Justin Bieber. Celine Dion. Maroon 5. Will.I.Am. You name it.
Wow. That's big shit.
Yeah. He's just been kicking ass.
So where is the band based out of?
We're in five different states, so the way that works is that I create all the music and share it with the other guys electronically so that they can listen, understand it, you know, give it a thumbs up or thumbs down. And then we get together, once a month, sometimes more. We have a studio in North Carolina where we all meet up. And that's when we write and create everything.
Five different states? Where is everyone located?
Yeah. Jason's in Washington state, Fred is in Texas, Tyson is in North Carolina, Brandon is in Virginia, and I live in Long Island.
Most bands, unless they're touring, they're not all together. Most people don't hang out, live in the same house with their bandmates. I think that's something don't realize about the music industry. But it's very common.
After the band crystallized, did you start making the record right away? Or was their more of a gestational period? It couldn't have been easy to get a band off the ground when that band is all over the country. Did you know these guys before starting this band?
There was a little bit of trial and error with the singer. But everything else fit like a glove right off the bat. The meat and potatoes of the band -- everyone but a singer -- met up in Vegas. We hung out for a few days and felt each other out. It was a little awkward at first only because we'd never met. But we understood the goal of the band, we all got on the same page and there was an immediate chemistry there.
There has to be an interesting dichotomy with you guys, because people who play in bands are too often passive-aggressive types, too often afraid to talk about the hard stuff. Whereas the guys in your band have ostensibly made a living talking about and living through the hard stuff.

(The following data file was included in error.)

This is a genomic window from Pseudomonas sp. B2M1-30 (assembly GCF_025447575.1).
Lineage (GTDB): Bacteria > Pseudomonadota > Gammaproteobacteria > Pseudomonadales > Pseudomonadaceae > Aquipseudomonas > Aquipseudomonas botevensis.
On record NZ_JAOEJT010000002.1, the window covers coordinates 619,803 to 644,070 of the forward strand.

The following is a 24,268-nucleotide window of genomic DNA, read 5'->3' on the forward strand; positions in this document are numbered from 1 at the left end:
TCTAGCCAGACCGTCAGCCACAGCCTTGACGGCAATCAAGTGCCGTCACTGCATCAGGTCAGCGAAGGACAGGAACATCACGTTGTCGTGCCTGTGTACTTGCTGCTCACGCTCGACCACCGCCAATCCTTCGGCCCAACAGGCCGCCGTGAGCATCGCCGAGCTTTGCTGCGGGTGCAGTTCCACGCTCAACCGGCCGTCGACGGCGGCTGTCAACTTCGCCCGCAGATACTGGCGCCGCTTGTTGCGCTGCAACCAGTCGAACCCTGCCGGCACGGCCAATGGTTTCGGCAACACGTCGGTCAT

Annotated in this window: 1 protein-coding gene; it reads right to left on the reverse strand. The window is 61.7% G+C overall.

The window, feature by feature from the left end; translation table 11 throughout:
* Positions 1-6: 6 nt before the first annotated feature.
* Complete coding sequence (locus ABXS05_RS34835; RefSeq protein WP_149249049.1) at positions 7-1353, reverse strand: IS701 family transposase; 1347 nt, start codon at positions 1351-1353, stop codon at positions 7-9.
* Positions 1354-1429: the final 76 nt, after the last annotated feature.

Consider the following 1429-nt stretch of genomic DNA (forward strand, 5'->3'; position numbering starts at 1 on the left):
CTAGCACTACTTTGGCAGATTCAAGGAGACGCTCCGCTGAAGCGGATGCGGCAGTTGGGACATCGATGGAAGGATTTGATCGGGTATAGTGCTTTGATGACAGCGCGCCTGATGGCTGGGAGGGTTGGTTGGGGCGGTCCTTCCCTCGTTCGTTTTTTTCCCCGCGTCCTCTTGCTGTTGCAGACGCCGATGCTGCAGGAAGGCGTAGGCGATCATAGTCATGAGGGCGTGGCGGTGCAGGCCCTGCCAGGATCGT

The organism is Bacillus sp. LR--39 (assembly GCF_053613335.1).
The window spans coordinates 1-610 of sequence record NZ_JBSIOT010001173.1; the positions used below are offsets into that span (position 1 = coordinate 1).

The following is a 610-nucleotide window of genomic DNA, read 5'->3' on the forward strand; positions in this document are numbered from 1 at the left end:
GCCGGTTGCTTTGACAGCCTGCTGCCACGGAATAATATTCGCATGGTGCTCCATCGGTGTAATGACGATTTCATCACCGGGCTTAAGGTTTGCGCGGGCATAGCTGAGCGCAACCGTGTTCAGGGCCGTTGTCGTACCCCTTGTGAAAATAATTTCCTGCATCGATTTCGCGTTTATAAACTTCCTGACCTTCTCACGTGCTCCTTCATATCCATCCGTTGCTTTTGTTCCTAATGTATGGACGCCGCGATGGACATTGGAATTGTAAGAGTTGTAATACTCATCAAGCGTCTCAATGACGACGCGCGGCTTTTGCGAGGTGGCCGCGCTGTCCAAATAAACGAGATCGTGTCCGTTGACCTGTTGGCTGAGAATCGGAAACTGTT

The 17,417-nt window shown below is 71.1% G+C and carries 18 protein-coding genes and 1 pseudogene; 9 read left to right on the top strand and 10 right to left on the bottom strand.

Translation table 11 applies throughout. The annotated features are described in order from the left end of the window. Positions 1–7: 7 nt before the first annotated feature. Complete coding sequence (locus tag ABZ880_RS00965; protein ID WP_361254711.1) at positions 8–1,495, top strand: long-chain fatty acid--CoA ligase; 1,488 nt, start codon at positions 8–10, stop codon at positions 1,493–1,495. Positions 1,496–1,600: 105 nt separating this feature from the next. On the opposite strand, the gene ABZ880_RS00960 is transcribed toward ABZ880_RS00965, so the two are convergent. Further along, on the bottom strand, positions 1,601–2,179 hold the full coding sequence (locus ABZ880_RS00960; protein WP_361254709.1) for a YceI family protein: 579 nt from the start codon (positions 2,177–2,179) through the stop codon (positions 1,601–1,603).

Absolutely. Some of the tension and inner turmoil amongst bands is what makes their music great. Van Halen is a good example of that. But with our band, we don't need to add that because A: we've already lived the dark days. I don't need to hit my rock bottom to see what that looks like. We've all been there. And B: because we're very direct about stuff, I can send these guys a song I wrote and they can be like, "Dude, this sucks," and my feelings aren't hurt and I know how to deal with things.
Take me through the band's timeline.
Just the discussion between Jason and I happened in May of 2017. All of the members didn't get together and meet until January 2018. We played together for the first time in February of 2018 and in January of 2019, we went to LA and recorded the album.
And how did you get linked up with Josh Gudwin?
Much the same way the band got together. He saw my social media, saw the message, saw what I was trying to put together and he DM'd me. He said, "Hey man, I don't ever offer this but I'm down to help out. Let me know what I can do."
And I took him up on his offer and he followed through.
What was it like going from trying to get this thing off the ground to flying out to LA to work with a Grammy-winning producer who has worked with some of the biggest artists in the world?
It was exactly what I thought it would be. We went into the studio having barely known Josh. But we did a lot of talking on the phone, just kind of understanding what we wanted it to sound like, references for production, what our favorite albums sounded like. And he's done a great job making our vision a reality.